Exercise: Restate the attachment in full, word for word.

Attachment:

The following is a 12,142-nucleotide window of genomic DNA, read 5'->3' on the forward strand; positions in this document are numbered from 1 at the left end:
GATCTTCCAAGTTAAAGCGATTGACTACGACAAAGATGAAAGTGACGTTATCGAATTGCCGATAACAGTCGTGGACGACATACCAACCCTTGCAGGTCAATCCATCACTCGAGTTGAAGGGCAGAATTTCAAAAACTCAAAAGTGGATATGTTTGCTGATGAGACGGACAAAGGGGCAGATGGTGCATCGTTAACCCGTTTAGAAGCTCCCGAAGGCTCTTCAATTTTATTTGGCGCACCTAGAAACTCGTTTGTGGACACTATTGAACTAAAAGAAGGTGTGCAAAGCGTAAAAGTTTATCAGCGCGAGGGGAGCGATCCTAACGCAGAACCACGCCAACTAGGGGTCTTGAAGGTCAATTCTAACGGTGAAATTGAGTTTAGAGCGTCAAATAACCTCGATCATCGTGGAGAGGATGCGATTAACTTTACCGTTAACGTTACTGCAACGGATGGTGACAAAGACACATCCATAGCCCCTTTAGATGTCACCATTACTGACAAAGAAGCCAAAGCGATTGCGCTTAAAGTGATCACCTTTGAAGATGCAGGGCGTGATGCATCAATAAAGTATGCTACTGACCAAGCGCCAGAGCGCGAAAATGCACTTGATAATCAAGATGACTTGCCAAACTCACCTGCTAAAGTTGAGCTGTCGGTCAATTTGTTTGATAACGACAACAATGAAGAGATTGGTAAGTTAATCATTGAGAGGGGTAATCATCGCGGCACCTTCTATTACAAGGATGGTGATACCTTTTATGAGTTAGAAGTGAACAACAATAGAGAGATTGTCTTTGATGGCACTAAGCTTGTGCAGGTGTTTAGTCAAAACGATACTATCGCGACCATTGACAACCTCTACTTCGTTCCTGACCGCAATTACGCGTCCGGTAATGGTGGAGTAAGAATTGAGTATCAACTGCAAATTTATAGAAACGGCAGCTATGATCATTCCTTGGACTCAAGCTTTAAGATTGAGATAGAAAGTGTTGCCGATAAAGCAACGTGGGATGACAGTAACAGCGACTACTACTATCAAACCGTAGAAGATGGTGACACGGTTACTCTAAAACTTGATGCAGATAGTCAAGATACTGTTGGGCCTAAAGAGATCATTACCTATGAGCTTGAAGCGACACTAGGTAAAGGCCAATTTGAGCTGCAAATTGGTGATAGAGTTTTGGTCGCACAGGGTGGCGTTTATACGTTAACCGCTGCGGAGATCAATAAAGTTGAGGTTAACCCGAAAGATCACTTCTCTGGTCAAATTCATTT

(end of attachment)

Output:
The following is a 12,142-nucleotide window of genomic DNA, read 5'->3' on the forward strand; positions in this document are numbered from 1 at the left end:
GATCTTCCAAGTTAAAGCGATTGACTACGACAAAGATGAAAGTGACGTTATCGAATTGCCGATAACAGTCGTGGACGACATACCAACCCTTGCAGGTCAATCCATCACTCGAGTTGAAGGGCAGAATTTCAAAAACTCAAAAGTGGATATGTTTGCTGATGAGACGGACAAAGGGGCAGATGGTGCATCGTTAACCCGTTTAGAAGCTCCCGAAGGCTCTTCAATTTTATTTGGCGCACCTAGAAACTCGTTTGTGGACACTATTGAACTAAAAGAAGGTGTGCAAAGCGTAAAAGTTTATCAGCGCGAGGGGAGCGATCCTAACGCAGAACCACGCCAACTAGGGGTCTTGAAGGTCAATTCTAACGGTGAAATTGAGTTTAGAGCGTCAAATAACCTCGATCATCGTGGAGAGGATGCGATTAACTTTACCGTTAACGTTACTGCAACGGATGGTGACAAAGACACATCCATAGCCCCTTTAGATGTCACCATTACTGACAAAGAAGCCAAAGCGATTGCGCTTAAAGTGATCACCTTTGAAGATGCAGGGCGTGATGCATCAATAAAGTATGCTACTGACCAAGCGCCAGAGCGCGAAAATGCACTTGATAATCAAGATGACTTGCCAAACTCACCTGCTAAAGTTGAGCTGTCGGTCAATTTGTTTGATAACGACAACAATGAAGAGATTGGTAAGTTAATCATTGAGAGGGGTAATCATCGCGGCACCTTCTATTACAAGGATGGTGATACCTTTTATGAGTTAGAAGTGAACAACAATAGAGAGATTGTCTTTGATGGCACTAAGCTTGTGCAGGTGTTTAGTCAAAACGATACTATCGCGACCATTGACAACCTCTACTTCGTTCCTGACCGCAATTACGCGTCCGGTAATGGTGGAGTAAGAATTGAGTATCAACTGCAAATTTATAGAAACGGCAGCTATGATCATTCCTTGGACTCAAGCTTTAAGATTGAGATAGAAAGTGTTGCCGATAAAGCAACGTGGGATGACAGTAACAGCGACTACTACTATCAAACCGTAGAAGATGGTGACACGGTTACTCTAAAACTTGATGCAGATAGTCAAGATACTGTTGGGCCTAAAGAGATCATTACCTATGAGCTTGAAGCGACACTAGGTAAAGGCCAATTTGAGCTGCAAATTGGTGATAGAGTTTTGGTCGCACAGGGTGGCGTTTATACGTTAACCGCTGCGGAGATCAATAAAGTTGAGGTTAACCCGAAAGATCACTTCTCTGGTCAAATTCATTT